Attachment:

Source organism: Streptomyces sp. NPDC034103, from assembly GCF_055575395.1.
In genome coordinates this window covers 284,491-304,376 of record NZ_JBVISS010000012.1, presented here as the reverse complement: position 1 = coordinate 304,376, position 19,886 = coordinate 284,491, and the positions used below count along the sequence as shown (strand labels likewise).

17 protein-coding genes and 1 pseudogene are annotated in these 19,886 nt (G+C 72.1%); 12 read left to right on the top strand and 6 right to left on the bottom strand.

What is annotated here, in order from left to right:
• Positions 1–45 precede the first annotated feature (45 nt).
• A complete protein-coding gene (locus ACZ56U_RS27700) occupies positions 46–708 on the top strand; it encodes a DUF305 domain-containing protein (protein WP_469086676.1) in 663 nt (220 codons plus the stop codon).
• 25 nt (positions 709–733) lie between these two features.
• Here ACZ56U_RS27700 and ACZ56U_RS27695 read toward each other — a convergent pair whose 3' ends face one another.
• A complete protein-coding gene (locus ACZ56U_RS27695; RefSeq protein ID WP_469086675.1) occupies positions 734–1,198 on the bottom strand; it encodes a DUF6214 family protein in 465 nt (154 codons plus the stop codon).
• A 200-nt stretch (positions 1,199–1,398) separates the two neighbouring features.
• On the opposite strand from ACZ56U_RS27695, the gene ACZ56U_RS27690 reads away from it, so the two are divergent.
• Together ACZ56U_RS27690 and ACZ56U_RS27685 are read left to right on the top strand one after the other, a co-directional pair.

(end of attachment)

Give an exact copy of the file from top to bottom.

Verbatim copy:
Source organism: Streptomyces sp. NPDC034103, from assembly GCF_055575395.1.
In genome coordinates this window covers 284,491-304,376 of record NZ_JBVISS010000012.1, presented here as the reverse complement: position 1 = coordinate 304,376, position 19,886 = coordinate 284,491, and the positions used below count along the sequence as shown (strand labels likewise).

17 protein-coding genes and 1 pseudogene are annotated in these 19,886 nt (G+C 72.1%); 12 read left to right on the top strand and 6 right to left on the bottom strand.

What is annotated here, in order from left to right:
• Positions 1–45 precede the first annotated feature (45 nt).
• A complete protein-coding gene (locus ACZ56U_RS27700) occupies positions 46–708 on the top strand; it encodes a DUF305 domain-containing protein (protein WP_469086676.1) in 663 nt (220 codons plus the stop codon).
• 25 nt (positions 709–733) lie between these two features.
• Here ACZ56U_RS27700 and ACZ56U_RS27695 read toward each other — a convergent pair whose 3' ends face one another.
• A complete protein-coding gene (locus ACZ56U_RS27695; RefSeq protein ID WP_469086675.1) occupies positions 734–1,198 on the bottom strand; it encodes a DUF6214 family protein in 465 nt (154 codons plus the stop codon).
• A 200-nt stretch (positions 1,199–1,398) separates the two neighbouring features.
• On the opposite strand from ACZ56U_RS27695, the gene ACZ56U_RS27690 reads away from it, so the two are divergent.
• Together ACZ56U_RS27690 and ACZ56U_RS27685 are read left to right on the top strand one after the other, a co-directional pair.